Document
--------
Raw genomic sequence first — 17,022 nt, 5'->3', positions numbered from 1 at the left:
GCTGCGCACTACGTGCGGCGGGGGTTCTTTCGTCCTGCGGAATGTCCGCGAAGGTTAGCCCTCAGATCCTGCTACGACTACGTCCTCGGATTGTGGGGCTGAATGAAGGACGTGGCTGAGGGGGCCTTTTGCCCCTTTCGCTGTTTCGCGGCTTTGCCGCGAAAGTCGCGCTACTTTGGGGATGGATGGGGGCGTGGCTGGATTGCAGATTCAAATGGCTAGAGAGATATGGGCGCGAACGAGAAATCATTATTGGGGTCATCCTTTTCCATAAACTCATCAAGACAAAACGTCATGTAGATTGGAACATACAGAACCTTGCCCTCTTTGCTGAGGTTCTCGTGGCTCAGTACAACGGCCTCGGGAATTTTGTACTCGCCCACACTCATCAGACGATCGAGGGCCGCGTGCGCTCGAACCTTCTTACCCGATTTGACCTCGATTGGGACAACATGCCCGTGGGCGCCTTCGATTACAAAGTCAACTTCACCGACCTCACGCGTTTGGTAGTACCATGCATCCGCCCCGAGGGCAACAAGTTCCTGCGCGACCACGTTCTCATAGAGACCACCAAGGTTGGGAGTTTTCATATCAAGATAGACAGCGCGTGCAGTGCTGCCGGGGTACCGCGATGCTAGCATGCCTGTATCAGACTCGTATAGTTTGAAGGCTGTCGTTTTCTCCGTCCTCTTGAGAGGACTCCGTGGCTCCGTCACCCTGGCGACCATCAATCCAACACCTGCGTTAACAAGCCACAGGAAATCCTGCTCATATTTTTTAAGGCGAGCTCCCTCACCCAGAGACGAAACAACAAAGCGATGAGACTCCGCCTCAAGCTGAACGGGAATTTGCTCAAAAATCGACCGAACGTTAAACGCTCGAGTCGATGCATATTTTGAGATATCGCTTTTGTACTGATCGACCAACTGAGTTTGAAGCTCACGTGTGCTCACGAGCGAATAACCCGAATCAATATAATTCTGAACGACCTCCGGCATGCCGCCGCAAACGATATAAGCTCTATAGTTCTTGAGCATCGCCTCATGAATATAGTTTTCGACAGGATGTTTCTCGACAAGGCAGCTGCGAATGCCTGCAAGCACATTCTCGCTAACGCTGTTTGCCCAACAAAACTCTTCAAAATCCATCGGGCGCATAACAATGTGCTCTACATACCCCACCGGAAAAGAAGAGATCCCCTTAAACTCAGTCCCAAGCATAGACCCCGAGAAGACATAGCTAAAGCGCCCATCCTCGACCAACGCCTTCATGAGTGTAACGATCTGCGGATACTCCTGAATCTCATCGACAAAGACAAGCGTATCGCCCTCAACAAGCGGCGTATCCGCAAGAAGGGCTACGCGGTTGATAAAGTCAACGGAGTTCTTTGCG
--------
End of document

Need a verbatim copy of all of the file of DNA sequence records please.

Raw genomic sequence first — 17,022 nt, 5'->3', positions numbered from 1 at the left:
GCTGCGCACTACGTGCGGCGGGGGTTCTTTCGTCCTGCGGAATGTCCGCGAAGGTTAGCCCTCAGATCCTGCTACGACTACGTCCTCGGATTGTGGGGCTGAATGAAGGACGTGGCTGAGGGGGCCTTTTGCCCCTTTCGCTGTTTCGCGGCTTTGCCGCGAAAGTCGCGCTACTTTGGGGATGGATGGGGGCGTGGCTGGATTGCAGATTCAAATGGCTAGAGAGATATGGGCGCGAACGAGAAATCATTATTGGGGTCATCCTTTTCCATAAACTCATCAAGACAAAACGTCATGTAGATTGGAACATACAGAACCTTGCCCTCTTTGCTGAGGTTCTCGTGGCTCAGTACAACGGCCTCGGGAATTTTGTACTCGCCCACACTCATCAGACGATCGAGGGCCGCGTGCGCTCGAACCTTCTTACCCGATTTGACCTCGATTGGGACAACATGCCCGTGGGCGCCTTCGATTACAAAGTCAACTTCACCGACCTCACGCGTTTGGTAGTACCATGCATCCGCCCCGAGGGCAACAAGTTCCTGCGCGACCACGTTCTCATAGAGACCACCAAGGTTGGGAGTTTTCATATCAAGATAGACAGCGCGTGCAGTGCTGCCGGGGTACCGCGATGCTAGCATGCCTGTATCAGACTCGTATAGTTTGAAGGCTGTCGTTTTCTCCGTCCTCTTGAGAGGACTCCGTGGCTCCGTCACCCTGGCGACCATCAATCCAACACCTGCGTTAACAAGCCACAGGAAATCCTGCTCATATTTTTTAAGGCGAGCTCCCTCACCCAGAGACGAAACAACAAAGCGATGAGACTCCGCCTCAAGCTGAACGGGAATTTGCTCAAAAATCGACCGAACGTTAAACGCTCGAGTCGATGCATATTTTGAGATATCGCTTTTGTACTGATCGACCAACTGAGTTTGAAGCTCACGTGTGCTCACGAGCGAATAACCCGAATCAATATAATTCTGAACGACCTCCGGCATGCCGCCGCAAACGATATAAGCTCTATAGTTCTTGAGCATCGCCTCATGAATATAGTTTTCGACAGGATGTTTCTCGACAAGGCAGCTGCGAATGCCTGCAAGCACATTCTCGCTAACGCTGTTTGCCCAACAAAACTCTTCAAAATCCATCGGGCGCATAACAATGTGCTCTACATACCCCACCGGAAAAGAAGAGATCCCCTTAAACTCAGTCCCAAGCATAGACCCCGAGAAGACATAGCTAAAGCGCCCATCCTCGACCAACGCCTTCATGAGTGTAACGATCTGCGGATACTCCTGAATCTCATCGACAAAGACAAGCGTATCGCCCTCAACAAGCGGCGTATCCGCAAGAAGGGCTACGCGGTTGATAAAGTCAACGGAGTTCTTTGCG